In the spirit of BFS, I tried to find the cheapest possible way to do this, and decided to use the thread group_parent to store the number of active threads, and simply extend the deadline for each thread (relative to its own nice level). To my surprise, the group_parent was more than just the parent for threads that shared the same pid. The results were better than I could have possibly imagined. The changelog follows to explain:
Group tasks by their thread_group leader and distribute their CPU as though
they're one task.
The practical upshot of this is that each application is treated as one task
no matter how many threads it forks.
The significance of this is that massively multithreaded applications such as
java applications do not get any more cpu than if they're were not threaded.
The unexpected side effect is that doing make -j (any number) will, provided
you don't run out of ram, feel like no more load than make -j1 no matter how
many CPUs you have.
Note that this drastically changes the way CPU is proportioned under load, as
each application is seen as only one entity regardless of how many children
it forks or threads. 'nice' is still respected.
For example, on my quad core machine, running make -j128 feels like no more
load than make -j1 except for when disk I/O occurs. The make -j128 proceeds
at a rate ever so slightly slower than the make -j4 (which is still optimal).
This will need extensive testing to see what disadvantages may occur, as some
applications may have depended on getting more CPU by running multiple
processes. So far I have yet to encounter a workload where this is a problem.
Note that firefox, for example, has many threads and is contained as one
application with this patch.
It requires a change in mindset about how CPU is distributed in different
workloads but I believe will be ideal for the desktop user. Think of it as
implementing everything you want out of the complex CGROUPS, but without the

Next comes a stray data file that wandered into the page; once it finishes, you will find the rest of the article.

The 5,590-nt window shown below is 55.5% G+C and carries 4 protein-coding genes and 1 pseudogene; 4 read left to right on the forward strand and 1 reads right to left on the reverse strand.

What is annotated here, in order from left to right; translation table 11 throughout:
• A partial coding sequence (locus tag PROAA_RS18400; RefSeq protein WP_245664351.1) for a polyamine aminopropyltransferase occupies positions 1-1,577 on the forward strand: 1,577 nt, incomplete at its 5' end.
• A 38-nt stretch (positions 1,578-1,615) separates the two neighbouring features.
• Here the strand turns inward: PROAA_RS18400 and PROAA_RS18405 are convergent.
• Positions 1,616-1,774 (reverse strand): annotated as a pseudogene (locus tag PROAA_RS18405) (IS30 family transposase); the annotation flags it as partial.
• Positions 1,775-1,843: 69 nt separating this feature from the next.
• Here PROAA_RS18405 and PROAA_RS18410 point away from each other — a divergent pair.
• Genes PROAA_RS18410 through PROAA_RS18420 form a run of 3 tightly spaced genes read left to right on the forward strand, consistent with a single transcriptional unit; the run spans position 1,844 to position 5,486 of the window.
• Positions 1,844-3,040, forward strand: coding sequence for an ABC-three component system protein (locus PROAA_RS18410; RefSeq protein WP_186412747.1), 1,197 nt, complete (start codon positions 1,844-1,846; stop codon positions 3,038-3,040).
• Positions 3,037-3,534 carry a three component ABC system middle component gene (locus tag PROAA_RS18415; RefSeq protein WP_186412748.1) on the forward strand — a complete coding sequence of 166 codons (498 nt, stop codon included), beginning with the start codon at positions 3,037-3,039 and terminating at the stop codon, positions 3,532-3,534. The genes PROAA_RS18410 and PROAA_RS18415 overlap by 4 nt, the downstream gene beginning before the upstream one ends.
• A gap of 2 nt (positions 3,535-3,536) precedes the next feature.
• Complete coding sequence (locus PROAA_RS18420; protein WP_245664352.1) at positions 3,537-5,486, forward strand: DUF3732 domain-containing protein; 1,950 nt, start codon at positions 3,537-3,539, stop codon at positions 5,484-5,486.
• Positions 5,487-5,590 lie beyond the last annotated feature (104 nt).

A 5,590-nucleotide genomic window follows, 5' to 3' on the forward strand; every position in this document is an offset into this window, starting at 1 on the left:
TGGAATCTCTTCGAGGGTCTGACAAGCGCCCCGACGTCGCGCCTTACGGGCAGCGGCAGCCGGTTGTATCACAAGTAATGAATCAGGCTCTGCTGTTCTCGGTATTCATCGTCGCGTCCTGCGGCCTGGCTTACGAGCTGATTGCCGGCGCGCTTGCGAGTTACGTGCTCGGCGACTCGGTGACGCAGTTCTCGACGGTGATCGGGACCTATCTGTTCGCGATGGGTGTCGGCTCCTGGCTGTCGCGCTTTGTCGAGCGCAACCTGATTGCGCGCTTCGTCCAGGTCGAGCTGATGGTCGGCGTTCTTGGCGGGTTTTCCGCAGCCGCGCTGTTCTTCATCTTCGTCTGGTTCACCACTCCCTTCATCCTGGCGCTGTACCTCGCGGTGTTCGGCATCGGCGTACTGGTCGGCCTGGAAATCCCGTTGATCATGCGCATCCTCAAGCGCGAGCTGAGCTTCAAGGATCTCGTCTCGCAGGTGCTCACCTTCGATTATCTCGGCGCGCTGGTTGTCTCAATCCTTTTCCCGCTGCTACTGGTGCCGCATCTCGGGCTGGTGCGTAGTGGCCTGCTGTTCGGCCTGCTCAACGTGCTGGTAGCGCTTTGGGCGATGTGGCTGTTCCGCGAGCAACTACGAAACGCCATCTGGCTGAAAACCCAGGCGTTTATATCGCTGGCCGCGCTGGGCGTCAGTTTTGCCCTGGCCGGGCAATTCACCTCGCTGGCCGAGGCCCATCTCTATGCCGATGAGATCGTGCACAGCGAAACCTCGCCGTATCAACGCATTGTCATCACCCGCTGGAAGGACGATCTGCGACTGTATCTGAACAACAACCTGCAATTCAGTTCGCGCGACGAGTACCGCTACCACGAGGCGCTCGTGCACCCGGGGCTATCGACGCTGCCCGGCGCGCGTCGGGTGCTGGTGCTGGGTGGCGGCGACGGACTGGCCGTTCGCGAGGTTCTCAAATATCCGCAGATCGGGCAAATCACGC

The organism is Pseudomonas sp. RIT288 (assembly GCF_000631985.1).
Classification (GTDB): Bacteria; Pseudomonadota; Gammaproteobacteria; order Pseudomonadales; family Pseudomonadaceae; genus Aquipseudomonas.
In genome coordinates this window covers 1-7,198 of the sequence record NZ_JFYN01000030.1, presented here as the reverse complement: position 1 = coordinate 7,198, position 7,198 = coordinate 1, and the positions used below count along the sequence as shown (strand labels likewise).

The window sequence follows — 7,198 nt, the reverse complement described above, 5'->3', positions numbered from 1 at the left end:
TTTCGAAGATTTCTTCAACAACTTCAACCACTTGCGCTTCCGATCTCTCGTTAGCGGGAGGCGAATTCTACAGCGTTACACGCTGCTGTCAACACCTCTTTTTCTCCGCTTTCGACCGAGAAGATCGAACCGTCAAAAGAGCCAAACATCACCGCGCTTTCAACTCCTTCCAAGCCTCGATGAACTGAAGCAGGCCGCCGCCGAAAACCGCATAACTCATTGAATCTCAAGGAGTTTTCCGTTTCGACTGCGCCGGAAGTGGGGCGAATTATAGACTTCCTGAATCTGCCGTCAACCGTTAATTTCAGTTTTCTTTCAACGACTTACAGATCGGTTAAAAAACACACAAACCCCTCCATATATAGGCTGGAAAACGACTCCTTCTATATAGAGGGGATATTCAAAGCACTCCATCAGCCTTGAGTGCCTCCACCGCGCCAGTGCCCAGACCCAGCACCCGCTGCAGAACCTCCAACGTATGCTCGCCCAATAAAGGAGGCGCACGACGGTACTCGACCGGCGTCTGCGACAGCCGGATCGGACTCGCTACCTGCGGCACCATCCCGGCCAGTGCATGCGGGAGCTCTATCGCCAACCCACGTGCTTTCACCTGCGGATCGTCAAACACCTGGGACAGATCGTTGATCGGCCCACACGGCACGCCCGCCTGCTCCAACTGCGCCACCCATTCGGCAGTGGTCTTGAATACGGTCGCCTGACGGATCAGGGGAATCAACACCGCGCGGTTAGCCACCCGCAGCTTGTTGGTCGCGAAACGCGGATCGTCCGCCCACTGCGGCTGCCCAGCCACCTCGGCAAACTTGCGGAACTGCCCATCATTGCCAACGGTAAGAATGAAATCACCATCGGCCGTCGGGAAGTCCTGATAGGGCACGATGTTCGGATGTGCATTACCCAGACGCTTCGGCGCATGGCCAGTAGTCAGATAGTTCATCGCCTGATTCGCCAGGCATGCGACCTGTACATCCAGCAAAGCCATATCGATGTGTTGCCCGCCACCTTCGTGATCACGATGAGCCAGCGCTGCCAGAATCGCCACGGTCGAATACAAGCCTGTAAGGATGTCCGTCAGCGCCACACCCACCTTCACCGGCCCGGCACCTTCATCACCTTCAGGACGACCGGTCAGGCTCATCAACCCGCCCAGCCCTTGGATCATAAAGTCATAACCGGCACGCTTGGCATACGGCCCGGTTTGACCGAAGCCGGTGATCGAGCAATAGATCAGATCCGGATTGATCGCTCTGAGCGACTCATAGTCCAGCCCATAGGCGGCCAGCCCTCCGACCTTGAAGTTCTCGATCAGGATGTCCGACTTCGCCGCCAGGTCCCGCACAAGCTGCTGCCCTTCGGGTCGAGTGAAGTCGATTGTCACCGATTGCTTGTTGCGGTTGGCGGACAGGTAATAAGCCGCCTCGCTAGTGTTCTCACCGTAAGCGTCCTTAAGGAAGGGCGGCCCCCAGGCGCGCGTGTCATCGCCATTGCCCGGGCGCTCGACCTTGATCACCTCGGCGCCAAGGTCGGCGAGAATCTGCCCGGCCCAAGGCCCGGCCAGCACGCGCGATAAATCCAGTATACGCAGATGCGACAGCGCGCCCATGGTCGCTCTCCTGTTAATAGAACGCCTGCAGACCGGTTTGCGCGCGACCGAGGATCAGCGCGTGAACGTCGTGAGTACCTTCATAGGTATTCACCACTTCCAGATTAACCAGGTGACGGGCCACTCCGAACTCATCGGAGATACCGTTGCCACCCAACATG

overhead or any input or effort on the user's part.
So anyway, as you can see this has a profound and dramatic effect. This has the smoothing effect at high loads that the latency_bias patch had, but without any slowdown whatsoever, nor any loss of throughput as well. For a while there I had forgotten I had left a make -j128 going, its effects were so insignificant. Of course if you start 128 makes instead of starting one make with 128 jobs, it will bring your machine to a halt much like the current scheduling does. It also means that a single cpuloop application (like 'yes > /dev/null') will get a whole CPU to itself on SMP even if you run your make with -j128. I need feedback and extensive testing on this one, but I'm keeping my fingers crossed and being cautiously optimistic. It will be interesting to see its effect on (regular) audio playback as well.
EDIT!: Further investigation revealed this patch didn't work quite how I thought it did, but still offers significant advantages. See the newer posts on hierarchical tree based penalty.
An updated patch for 2.6.36-rc7-ck1 follows, though it should apply to a BFS357 patched kernel with harmless offsets:
Here is a patch that can be applied to vanilla 22.214.171.124 which gives you BFS + this change:
Interbench results are now available with and without this patch and the results are dramatic to say the least: